The first two families, approved by the federal government in September, were due to arrive in January. Community members who saw the program as a way to both help refugees and inject new life into their aging town were ecstatic when the first two families stepped off the plane – right before, that is, the Trump ban took effect.

Resettlement programs in small cities like Rutland depend on federal funding to survive – federal funding that not only bolsters immigrant programs, but also state programs that Trump has vowed not to fund if cities and states do not go along with his immigration reform policies.

“People who are fleeing for their lives [in Syria] now have no place to go. This community that was welcoming them with open arms now has no one to welcome and that is a tragedy for them and that’s what is going to be devastating for the community,” Louras told local Rutland news affiliate WCAX.com. He admitted that the first two families “will probably be the last.”

Still, cities like Rutland haven’t really lost. Rutland’s story, which made national news, has already become a narrative to counter the fears and distrust that has historically been part of this country’s growth pains.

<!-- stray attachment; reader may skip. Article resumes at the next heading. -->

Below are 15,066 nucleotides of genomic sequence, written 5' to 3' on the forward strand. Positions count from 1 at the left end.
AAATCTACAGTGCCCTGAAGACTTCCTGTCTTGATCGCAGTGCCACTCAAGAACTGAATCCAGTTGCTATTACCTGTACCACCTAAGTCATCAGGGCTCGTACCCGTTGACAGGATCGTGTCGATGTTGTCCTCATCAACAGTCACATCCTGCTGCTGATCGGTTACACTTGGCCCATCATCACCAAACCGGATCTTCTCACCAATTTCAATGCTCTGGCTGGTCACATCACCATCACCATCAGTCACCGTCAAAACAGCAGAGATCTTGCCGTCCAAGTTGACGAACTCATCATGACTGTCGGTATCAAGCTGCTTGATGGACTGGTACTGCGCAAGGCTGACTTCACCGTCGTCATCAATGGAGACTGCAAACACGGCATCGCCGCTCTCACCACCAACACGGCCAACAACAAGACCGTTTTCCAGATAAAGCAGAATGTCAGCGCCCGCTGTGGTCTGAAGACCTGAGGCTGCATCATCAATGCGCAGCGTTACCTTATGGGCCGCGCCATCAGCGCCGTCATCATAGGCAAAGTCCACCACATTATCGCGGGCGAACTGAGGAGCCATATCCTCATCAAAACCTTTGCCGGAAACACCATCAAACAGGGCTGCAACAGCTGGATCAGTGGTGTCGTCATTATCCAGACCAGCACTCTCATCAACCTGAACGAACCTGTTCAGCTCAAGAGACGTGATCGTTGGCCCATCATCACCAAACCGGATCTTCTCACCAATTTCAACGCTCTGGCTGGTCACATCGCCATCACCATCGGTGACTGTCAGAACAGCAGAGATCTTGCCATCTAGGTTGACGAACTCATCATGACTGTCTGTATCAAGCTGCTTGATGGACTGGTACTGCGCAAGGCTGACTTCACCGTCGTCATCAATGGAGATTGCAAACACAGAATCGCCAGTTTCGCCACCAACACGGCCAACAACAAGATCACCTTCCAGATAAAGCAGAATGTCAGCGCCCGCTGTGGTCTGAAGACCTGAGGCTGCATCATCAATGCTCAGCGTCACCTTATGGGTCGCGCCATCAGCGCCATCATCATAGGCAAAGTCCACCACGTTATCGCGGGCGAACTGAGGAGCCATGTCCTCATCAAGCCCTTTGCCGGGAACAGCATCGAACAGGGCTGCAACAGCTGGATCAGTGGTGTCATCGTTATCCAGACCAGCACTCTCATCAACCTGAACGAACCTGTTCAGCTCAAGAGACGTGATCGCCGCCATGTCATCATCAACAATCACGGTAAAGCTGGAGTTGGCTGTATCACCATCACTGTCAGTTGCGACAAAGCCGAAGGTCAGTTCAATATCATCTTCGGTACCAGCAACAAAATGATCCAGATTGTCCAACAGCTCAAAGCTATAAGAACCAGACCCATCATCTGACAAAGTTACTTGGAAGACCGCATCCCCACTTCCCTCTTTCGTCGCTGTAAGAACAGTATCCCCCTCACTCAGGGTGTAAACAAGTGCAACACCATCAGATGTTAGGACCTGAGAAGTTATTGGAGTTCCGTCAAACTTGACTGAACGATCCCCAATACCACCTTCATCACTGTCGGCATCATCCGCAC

Let’s be honest: America has a long and successful immigration history. Immigrants from Italy helped build the labor force in construction industries during and following World War II. Jewish refugees from Europe injected needed labor in New York’s Lower East Side during the 20th century and helped fuel the growth of West Coast cities as well. Mexican farm workers nurtured the growth of the Northwest’s vital fruit industries, changing attitudes and demographics in the process. Irish immigration during the 19th-century potato famine didn’t just help to transform the workforce in blue-collar cities like Boston; its history and success became an election-winning legacy for the country’s 35th president, John F. Kennedy.

New immigrant communities often face untold distrust and discrimination. But as many of the country’s largest metropolises prove, cities that maintain open harbors to global communities win.

Flickr images: 10 Keoni Cabral; 2) Fibonacci Blue; 3) NealeA; 4) Phil Roeder; 5) Narith5

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Jan Lee

Jan Lee is a former news editor and award-winning editorial writer whose non-fiction and fiction have been published in the U.S., Canada, Mexico, the U.K. and Australia. Her articles and posts can be found on TriplePundit, JustMeans, and her blog, The Multicultural Jew, as well as other publications. She currently splits her residence between the city of Vancouver, British Columbia and the rural farmlands of Idaho.